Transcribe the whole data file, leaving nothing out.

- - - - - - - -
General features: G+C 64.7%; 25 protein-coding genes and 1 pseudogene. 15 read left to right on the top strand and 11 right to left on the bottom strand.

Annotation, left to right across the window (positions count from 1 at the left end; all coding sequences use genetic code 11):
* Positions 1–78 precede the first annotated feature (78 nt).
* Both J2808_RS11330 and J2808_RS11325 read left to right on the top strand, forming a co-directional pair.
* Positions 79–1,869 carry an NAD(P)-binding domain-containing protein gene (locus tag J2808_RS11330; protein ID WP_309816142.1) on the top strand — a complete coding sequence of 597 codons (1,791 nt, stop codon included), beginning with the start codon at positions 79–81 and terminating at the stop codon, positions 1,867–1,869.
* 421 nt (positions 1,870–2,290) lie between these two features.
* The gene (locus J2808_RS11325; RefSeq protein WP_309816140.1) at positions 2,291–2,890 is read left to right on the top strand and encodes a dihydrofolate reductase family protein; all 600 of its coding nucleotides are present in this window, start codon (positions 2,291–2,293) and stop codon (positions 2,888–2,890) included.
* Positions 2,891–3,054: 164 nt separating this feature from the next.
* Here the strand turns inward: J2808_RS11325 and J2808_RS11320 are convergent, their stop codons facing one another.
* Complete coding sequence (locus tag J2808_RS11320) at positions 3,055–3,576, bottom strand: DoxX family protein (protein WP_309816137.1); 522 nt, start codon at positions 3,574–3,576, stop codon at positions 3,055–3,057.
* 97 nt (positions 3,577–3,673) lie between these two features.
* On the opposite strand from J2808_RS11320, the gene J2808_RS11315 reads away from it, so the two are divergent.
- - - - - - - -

General features: G+C 64.7%; 25 protein-coding genes and 1 pseudogene. 15 read left to right on the top strand and 11 right to left on the bottom strand.

Annotation, left to right across the window (positions count from 1 at the left end; all coding sequences use genetic code 11):
* Positions 1–78 precede the first annotated feature (78 nt).
* Both J2808_RS11330 and J2808_RS11325 read left to right on the top strand, forming a co-directional pair.
* Positions 79–1,869 carry an NAD(P)-binding domain-containing protein gene (locus tag J2808_RS11330; protein ID WP_309816142.1) on the top strand — a complete coding sequence of 597 codons (1,791 nt, stop codon included), beginning with the start codon at positions 79–81 and terminating at the stop codon, positions 1,867–1,869.
* 421 nt (positions 1,870–2,290) lie between these two features.
* The gene (locus J2808_RS11325; RefSeq protein WP_309816140.1) at positions 2,291–2,890 is read left to right on the top strand and encodes a dihydrofolate reductase family protein; all 600 of its coding nucleotides are present in this window, start codon (positions 2,291–2,293) and stop codon (positions 2,888–2,890) included.
* Positions 2,891–3,054: 164 nt separating this feature from the next.
* Here the strand turns inward: J2808_RS11325 and J2808_RS11320 are convergent, their stop codons facing one another.
* Complete coding sequence (locus tag J2808_RS11320) at positions 3,055–3,576, bottom strand: DoxX family protein (protein WP_309816137.1); 522 nt, start codon at positions 3,574–3,576, stop codon at positions 3,055–3,057.
* 97 nt (positions 3,577–3,673) lie between these two features.
* On the opposite strand from J2808_RS11320, the gene J2808_RS11315 reads away from it, so the two are divergent.